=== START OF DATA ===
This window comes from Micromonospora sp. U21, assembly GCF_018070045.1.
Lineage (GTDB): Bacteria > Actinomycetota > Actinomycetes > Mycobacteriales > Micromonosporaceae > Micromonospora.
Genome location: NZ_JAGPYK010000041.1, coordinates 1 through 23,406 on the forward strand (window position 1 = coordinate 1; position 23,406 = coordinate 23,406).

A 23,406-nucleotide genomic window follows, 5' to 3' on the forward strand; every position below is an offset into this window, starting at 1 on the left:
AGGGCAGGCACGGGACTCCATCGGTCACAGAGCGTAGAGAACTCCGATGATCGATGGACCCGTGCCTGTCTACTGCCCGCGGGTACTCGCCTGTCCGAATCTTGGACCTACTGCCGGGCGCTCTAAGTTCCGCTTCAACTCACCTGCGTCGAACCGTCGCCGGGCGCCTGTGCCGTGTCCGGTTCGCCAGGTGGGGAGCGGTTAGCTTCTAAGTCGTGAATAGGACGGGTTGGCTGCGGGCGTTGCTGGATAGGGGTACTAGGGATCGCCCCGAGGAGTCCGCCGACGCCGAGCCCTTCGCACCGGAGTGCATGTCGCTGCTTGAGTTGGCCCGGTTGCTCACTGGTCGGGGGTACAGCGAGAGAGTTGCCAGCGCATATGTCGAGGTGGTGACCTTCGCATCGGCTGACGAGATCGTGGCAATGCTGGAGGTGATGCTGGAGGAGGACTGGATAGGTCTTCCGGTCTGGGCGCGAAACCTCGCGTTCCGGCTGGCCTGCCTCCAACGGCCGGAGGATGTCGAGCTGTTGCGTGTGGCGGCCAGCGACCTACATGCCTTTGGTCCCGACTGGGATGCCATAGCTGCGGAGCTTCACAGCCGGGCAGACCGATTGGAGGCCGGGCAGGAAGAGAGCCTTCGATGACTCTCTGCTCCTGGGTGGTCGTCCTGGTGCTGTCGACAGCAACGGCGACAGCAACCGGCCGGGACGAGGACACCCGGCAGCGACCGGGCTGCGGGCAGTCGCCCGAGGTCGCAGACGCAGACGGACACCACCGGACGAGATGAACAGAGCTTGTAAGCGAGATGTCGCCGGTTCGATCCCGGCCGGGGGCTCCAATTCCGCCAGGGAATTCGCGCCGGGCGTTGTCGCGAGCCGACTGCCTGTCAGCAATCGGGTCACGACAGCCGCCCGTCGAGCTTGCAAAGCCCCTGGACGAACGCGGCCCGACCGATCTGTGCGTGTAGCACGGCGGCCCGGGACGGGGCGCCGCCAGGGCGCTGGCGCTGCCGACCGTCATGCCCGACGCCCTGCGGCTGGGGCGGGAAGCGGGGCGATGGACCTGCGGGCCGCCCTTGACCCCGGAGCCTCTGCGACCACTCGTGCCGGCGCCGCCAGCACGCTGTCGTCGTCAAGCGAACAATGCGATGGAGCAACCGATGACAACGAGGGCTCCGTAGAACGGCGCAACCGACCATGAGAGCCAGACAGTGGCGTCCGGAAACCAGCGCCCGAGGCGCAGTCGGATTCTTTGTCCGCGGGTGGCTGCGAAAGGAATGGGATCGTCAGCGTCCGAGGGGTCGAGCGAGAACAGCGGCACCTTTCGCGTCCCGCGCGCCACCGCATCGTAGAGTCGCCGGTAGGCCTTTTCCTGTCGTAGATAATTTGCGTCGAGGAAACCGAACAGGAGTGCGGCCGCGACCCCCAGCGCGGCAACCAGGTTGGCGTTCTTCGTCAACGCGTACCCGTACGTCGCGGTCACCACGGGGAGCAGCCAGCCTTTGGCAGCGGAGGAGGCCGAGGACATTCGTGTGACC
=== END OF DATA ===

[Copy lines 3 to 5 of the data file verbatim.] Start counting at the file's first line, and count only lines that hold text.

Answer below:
Genome location: NZ_JAGPYK010000041.1, coordinates 1 through 23,406 on the forward strand (window position 1 = coordinate 1; position 23,406 = coordinate 23,406).

A 23,406-nucleotide genomic window follows, 5' to 3' on the forward strand; every position below is an offset into this window, starting at 1 on the left:
AGGGCAGGCACGGGACTCCATCGGTCACAGAGCGTAGAGAACTCCGATGATCGATGGACCCGTGCCTGTCTACTGCCCGCGGGTACTCGCCTGTCCGAATCTTGGACCTACTGCCGGGCGCTCTAAGTTCCGCTTCAACTCACCTGCGTCGAACCGTCGCCGGGCGCCTGTGCCGTGTCCGGTTCGCCAGGTGGGGAGCGGTTAGCTTCTAAGTCGTGAATAGGACGGGTTGGCTGCGGGCGTTGCTGGATAGGGGTACTAGGGATCGCCCCGAGGAGTCCGCCGACGCCGAGCCCTTCGCACCGGAGTGCATGTCGCTGCTTGAGTTGGCCCGGTTGCTCACTGGTCGGGGGTACAGCGAGAGAGTTGCCAGCGCATATGTCGAGGTGGTGACCTTCGCATCGGCTGACGAGATCGTGGCAATGCTGGAGGTGATGCTGGAGGAGGACTGGATAGGTCTTCCGGTCTGGGCGCGAAACCTCGCGTTCCGGCTGGCCTGCCTCCAACGGCCGGAGGATGTCGAGCTGTTGCGTGTGGCGGCCAGCGACCTACATGCCTTTGGTCCCGACTGGGATGCCATAGCTGCGGAGCTTCACAGCCGGGCAGACCGATTGGAGGCCGGGCAGGAAGAGAGCCTTCGATGACTCTCTGCTCCTGGGTGGTCGTCCTGGTGCTGTCGACAGCAACGGCGACAGCAACCGGCCGGGACGAGGACACCCGGCAGCGACCGGGCTGCGGGCAGTCGCCCGAGGTCGCAGACGCAGACGGACACCACCGGACGAGATGAACAGAGCTTGTAAGCGAGATGTCGCCGGTTCGATCCCGGCCGGGGGCTCCAATTCCGCCAGGGAATTCGCGCCGGGCGTTGTCGCGAGCCGACTGCCTGTCAGCAATCGGGTCACGACAGCCGCCCGTCGAGCTTGCAAAGCCCCTGGACGAACGCGGCCCGACCGATCTGTGCGTGTAGCACGGCGGCCCGGGACGGGGCGCCGCCAGGGCGCTGGCGCTGCCGACCGTCATGCCCGACGCCCTGCGGCTGGGGCGGGAAGCGGGGCGATGGACCTGCGGGCCGCCCTTGACCCCGGAGCCTCTGCGACCACTCGTGCCGGCGCCGCCAGCACGCTGTCGTCGTCAAGCGAACAATGCGATGGAGCAACCGATGACAACGAGGGCTCCGTAGAACGGCGCAACCGACCATGAGAGCCAGACAGTGGCGTCCGGAAACCAGCGCCCGAGGCGCAGTCGGATTCTTTGTCCGCGGGTGGCTGCGAAAGGAATGGGATCGTCAGCGTCCGAGGGGTCGAGCGAGAACAGCGGCACCTTTCGCGTCCCGCGCGCCACCGCATCGTAGAGTCGCCGGTAGGCCTTTTCCTGTCGTAGATAATTTGCGTCGAGGAAACCGAACAGGAGTGCGGCCGCGACCCCCAGCGCGGCAACCAGGTTGGCGTTCTTCGTCAACGCGTACCCGTACGTCGCGGTCACCACGGGGAGCAGCCAGCCTTTGGCAGCGGAGGAGGCCGAGGACATTCGTGTGACC